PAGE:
The Great ‘Club Divide’ and Boutique Brand Programming

Jim Worthington.

Jim Worthington.

There is never any way to tell with certainty what the future holds in store for our industry, but after 30-plus years in the business, countless hours of reading industry articles on trends and predictions, and observing what happens in my own club on a daily basis, I have some gut instincts I can throw out there for general consumption. I offer these ideas as food for thought to be pondered and incorporated into your own strategies, if they resonate with you.

One trend I think is already here, and here to stay, is a “club divide” in our industry. The divide consists of clubs that exist at opposite ends of the spectrum — smaller, low-cost, no-frills clubs at one end and larger, high-end, comprehensive clubs at the other. Both of these business models will thrive in 2014. The reasons are simple — there is a distinct market for each of them in the population and they have each clearly defined what they are. I am passing no judgment here. One is not necessarily “better” than the other. They are simply different. What they each do well is sticking to their respective business models and successfully serving the needs of those who prefer what they have to offer.

On the other hand, I believe mid-size clubs that exist between the two ends of the spectrum will struggle. They will have to decide if they want to compete on price or provide quality programming. The irony is that by doing so they will lean closer to one end of the spectrum or the other and no longer reside in the dead center. These clubs will have to lower their fees to effectively compete or raise their fees to provide more quality programming. If they remain squarely in the middle with no commitment in either direction, growth for them will most likely not occur.

On another note, I see an opportunity in 2014 for larger clubs to incorporate boutique programs utilizing well-known brands such as CrossFit or Parisi. These brands are thriving outside the walls of our clubs, while they could be thriving within, bringing additional non-dues revenue to the bottom line in some cases. Some programs, such as CrossFit, could be included in the membership fee, while others, such as Parisi, would incur fees exceeding the basic membership fee. These brands have already established credibility in the marketplace. It makes more sense for us to align with them, rather than work against them.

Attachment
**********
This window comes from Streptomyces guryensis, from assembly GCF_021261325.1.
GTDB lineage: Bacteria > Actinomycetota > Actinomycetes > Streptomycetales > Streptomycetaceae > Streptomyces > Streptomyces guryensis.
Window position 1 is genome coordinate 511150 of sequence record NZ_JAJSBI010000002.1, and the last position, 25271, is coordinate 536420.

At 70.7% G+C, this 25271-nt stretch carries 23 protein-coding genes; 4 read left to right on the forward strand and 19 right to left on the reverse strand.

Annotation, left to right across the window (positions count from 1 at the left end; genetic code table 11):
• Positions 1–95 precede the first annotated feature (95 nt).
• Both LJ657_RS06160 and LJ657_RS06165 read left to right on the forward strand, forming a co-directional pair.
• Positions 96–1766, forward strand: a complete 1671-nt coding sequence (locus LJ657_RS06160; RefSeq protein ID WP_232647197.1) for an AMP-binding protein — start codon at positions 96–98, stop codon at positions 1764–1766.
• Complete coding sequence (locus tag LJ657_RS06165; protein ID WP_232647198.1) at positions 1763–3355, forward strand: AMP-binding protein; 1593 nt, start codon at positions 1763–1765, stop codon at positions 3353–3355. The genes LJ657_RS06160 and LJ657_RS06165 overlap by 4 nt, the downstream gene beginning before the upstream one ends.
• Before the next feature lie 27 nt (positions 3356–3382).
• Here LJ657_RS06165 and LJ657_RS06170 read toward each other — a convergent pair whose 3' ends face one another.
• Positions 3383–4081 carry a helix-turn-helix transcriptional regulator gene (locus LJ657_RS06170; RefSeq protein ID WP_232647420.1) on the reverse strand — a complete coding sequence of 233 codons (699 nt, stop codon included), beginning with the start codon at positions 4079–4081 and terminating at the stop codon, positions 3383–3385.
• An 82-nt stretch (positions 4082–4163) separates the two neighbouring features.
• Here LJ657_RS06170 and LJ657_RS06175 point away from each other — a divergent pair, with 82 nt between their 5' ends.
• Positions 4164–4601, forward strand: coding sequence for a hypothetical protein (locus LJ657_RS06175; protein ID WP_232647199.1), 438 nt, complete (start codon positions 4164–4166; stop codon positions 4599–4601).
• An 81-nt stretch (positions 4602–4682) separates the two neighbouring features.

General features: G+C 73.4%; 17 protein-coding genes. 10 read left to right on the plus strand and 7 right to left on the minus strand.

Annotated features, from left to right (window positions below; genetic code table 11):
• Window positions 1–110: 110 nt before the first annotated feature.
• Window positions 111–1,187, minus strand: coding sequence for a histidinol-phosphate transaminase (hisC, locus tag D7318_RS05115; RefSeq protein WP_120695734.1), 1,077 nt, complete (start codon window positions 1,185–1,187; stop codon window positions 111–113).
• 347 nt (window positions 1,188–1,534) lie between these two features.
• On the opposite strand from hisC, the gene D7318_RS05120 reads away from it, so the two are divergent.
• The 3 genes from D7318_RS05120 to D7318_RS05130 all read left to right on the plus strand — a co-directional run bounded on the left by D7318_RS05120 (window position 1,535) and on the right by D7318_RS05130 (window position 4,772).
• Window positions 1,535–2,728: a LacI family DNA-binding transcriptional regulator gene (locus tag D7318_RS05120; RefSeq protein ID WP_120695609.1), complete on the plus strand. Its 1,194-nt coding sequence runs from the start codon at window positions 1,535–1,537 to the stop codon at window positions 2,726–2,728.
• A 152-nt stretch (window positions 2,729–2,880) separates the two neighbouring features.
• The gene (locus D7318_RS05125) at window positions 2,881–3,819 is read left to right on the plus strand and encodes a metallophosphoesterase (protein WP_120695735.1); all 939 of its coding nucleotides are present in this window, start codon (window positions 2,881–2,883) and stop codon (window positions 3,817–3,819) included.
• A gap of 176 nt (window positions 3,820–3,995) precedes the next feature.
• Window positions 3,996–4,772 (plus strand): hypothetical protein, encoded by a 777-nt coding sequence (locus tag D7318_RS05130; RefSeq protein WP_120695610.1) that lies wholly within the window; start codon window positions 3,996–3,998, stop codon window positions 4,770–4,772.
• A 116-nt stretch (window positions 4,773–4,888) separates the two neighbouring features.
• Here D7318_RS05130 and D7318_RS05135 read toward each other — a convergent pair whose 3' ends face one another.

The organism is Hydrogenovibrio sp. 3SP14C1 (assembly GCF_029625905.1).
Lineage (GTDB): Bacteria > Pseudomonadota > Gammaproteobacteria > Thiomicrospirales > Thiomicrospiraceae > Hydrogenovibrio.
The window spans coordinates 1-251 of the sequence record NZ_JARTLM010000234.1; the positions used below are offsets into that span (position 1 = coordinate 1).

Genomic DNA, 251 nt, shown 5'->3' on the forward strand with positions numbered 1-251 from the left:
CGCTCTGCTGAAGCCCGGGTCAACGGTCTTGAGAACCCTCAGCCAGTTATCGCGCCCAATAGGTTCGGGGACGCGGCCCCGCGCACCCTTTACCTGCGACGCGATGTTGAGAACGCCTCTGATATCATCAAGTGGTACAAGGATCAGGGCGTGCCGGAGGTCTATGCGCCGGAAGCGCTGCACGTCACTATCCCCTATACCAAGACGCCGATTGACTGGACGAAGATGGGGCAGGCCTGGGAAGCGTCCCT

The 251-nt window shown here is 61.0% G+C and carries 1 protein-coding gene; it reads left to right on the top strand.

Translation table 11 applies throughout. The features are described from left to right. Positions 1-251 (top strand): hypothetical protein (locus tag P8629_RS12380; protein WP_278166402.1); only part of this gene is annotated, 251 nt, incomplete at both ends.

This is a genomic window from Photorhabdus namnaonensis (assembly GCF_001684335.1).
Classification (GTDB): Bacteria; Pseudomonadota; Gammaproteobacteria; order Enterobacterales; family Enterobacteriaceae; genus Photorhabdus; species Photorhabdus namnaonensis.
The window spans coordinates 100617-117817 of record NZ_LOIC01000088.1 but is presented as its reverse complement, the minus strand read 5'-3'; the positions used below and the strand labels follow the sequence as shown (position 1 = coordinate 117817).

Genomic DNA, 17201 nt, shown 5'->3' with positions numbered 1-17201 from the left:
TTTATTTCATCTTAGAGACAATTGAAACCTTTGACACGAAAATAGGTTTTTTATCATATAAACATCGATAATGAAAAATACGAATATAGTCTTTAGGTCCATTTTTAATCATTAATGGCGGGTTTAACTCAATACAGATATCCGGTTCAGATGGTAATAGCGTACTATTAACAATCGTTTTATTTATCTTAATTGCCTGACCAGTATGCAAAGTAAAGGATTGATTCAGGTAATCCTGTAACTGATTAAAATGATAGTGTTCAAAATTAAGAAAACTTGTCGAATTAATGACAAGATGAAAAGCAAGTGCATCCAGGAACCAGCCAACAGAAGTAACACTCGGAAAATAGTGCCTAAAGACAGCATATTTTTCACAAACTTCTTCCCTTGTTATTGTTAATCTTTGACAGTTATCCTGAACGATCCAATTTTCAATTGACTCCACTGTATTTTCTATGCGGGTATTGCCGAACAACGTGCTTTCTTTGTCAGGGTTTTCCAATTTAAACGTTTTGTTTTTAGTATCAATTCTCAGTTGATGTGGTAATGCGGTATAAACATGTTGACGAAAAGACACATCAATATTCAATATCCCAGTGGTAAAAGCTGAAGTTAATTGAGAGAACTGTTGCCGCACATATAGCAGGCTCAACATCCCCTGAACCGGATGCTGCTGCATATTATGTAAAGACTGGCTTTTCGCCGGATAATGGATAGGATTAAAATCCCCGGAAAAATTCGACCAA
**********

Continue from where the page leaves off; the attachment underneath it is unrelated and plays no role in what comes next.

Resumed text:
I envision members being able to enjoy a wide variety of already well-branded program offerings all under one roof, enabling them to choose what they want to do with ease and convenience. When incorporating these programs into a large club environment, I would consider designing the individual spaces or studios using the unique architectural features of the brand, in order to more closely align with the brand imaging. This experience is akin to going to a shopping mall with every major clothing designer offering a separate boutique for its line.

At the end of the day, the most successful clubs in 2014 will do what successful clubs always do — define who they are and then do it to the best of their ability. If you are in the middle ground of the “club divide,” then decide who you are and go for it. Compete the best way you can. If you choose price, know that you enter a volatile territory that can swing in any direction. If you decide to invest in yourself with stronger programming, then start by committing to programs that you think best suit your clientele, and build on them one at a time.

In whatever you do, I wish you the best. If one of us succeeds, it lifts us all.

 

Jim Worthington is the owner and president of Newtown Athletic Club in Newtown, Pa. He has more than 30 years of experience in the health and fitness industry.

1 Comment

  1. Jan

    April 4, 2014 at 4:45 pm

    This club, the NAC or Newtown Athletic Club is okay, but it is not a top club compared to health clubs like Equinox in NYC or Clay health club spa or Club One or the Bay Club in San Francisco or numerous other clubs throughout the USA.

    In my opinion, it is only successful because it is in a location that doesn’t have much competition because a new health club would be restricted by township zoning, were one to be attempted in 2014.

    It’s sad that the new outdoor pool area, looks like an amusement park, too.

    The giant metal childrens slide is really an eyesore and greatly detracts from the clubs intended “country club” atmosphere. It looks tacky.

    The NAC is an old health facility with a mish mash of additions tacked on to the original building.

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